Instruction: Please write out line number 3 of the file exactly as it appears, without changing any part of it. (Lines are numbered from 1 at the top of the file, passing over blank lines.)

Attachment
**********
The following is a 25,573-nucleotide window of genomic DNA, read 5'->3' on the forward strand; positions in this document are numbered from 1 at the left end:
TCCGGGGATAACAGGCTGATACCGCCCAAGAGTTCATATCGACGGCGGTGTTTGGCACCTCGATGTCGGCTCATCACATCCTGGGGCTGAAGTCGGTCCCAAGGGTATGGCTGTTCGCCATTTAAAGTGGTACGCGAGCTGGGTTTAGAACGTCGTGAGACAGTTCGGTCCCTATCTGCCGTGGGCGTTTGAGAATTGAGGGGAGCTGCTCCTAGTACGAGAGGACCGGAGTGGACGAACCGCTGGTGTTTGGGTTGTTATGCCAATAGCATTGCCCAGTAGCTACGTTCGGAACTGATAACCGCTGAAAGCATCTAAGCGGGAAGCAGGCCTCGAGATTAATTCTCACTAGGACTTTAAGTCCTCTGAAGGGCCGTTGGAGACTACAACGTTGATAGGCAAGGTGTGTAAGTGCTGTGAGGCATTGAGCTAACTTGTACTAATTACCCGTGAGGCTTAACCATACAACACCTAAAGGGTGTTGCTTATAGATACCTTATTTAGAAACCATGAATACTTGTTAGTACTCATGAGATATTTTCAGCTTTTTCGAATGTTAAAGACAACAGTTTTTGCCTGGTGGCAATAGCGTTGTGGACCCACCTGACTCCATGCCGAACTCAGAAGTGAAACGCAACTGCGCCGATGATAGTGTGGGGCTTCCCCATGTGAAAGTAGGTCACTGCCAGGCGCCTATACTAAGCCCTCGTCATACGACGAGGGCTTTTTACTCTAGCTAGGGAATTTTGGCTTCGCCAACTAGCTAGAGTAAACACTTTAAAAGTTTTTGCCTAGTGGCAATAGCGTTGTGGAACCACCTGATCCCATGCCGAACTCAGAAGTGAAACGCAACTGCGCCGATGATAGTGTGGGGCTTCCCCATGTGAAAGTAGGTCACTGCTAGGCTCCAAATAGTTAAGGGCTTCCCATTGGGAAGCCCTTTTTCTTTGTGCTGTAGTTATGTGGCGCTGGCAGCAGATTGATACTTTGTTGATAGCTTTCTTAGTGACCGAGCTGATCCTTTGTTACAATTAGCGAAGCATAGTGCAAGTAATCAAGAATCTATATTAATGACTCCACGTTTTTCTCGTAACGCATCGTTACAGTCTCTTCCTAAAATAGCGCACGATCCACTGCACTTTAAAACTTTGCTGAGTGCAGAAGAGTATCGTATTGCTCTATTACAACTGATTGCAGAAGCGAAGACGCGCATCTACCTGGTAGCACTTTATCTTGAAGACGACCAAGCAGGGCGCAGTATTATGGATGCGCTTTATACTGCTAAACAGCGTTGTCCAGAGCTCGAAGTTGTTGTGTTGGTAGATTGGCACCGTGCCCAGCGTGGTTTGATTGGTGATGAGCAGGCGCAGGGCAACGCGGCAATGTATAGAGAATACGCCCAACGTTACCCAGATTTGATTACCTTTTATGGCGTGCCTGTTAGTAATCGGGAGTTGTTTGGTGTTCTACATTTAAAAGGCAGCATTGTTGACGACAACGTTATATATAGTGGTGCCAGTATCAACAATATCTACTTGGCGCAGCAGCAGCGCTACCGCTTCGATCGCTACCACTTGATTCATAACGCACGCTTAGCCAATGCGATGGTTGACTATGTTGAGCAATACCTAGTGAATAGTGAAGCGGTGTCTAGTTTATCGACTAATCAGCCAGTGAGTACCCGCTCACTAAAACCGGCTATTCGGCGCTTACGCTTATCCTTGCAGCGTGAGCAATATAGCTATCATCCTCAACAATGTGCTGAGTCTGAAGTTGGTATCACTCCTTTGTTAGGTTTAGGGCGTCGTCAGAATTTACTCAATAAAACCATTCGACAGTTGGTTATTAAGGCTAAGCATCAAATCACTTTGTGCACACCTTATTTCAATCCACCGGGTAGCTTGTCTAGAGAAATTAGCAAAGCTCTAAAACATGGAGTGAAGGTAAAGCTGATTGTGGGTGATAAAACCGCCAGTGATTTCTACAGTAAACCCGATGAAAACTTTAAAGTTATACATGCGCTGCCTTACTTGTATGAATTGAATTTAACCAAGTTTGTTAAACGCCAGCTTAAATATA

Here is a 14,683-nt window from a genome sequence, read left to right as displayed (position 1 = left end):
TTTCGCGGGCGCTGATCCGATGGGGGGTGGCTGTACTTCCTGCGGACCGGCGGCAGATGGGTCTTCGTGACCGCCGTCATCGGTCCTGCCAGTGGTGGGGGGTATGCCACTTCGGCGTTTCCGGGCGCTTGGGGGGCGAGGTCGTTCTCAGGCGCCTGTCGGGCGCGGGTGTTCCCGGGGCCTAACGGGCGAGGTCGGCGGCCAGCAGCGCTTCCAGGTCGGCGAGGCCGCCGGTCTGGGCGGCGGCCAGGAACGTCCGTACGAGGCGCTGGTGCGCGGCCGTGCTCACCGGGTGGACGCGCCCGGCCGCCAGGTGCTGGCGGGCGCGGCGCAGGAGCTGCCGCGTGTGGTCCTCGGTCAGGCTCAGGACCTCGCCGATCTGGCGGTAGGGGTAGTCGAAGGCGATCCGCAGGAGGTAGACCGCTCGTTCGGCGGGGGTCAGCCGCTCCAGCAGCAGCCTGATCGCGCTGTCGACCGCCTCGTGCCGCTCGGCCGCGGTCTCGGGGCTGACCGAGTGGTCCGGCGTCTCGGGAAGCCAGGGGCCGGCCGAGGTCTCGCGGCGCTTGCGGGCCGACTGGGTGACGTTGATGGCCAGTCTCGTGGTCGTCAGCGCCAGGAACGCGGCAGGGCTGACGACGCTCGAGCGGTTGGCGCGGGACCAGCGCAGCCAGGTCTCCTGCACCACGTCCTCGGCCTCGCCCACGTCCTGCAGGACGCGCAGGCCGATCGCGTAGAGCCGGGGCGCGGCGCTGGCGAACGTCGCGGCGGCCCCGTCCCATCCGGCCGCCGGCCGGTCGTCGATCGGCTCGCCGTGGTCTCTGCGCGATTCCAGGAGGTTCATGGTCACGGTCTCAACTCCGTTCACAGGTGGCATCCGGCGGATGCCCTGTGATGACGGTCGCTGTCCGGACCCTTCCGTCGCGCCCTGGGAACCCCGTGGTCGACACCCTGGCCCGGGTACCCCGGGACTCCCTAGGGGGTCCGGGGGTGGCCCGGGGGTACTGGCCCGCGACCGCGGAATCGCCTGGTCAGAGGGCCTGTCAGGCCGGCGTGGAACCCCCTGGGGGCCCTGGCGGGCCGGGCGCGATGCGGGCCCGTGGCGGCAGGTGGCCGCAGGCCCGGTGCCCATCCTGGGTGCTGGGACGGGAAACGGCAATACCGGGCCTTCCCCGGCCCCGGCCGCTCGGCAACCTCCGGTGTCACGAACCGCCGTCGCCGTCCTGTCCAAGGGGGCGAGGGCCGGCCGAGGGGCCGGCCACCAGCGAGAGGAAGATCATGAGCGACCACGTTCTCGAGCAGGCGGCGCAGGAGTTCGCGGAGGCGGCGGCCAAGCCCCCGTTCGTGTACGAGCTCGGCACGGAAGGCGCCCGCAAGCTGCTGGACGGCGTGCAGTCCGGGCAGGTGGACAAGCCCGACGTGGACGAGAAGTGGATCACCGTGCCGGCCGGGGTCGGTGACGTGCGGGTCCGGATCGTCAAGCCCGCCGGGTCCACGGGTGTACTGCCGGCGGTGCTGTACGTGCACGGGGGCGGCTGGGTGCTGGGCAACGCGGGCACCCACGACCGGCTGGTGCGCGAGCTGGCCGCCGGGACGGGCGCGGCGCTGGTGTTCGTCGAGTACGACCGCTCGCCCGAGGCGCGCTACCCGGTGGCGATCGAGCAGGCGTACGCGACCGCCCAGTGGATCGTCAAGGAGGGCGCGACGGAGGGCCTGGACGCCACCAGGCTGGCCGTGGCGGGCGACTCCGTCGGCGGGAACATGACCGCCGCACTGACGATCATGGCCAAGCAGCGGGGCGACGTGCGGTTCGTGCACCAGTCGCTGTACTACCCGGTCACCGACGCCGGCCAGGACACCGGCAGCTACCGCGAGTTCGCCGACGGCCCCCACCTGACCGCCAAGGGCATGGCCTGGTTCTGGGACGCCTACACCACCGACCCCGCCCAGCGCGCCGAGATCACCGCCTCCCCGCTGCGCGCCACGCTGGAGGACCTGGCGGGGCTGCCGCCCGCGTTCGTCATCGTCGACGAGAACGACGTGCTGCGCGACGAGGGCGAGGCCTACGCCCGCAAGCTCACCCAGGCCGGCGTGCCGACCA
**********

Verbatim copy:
Here is a 14,683-nt window from a genome sequence, read left to right as displayed (position 1 = left end):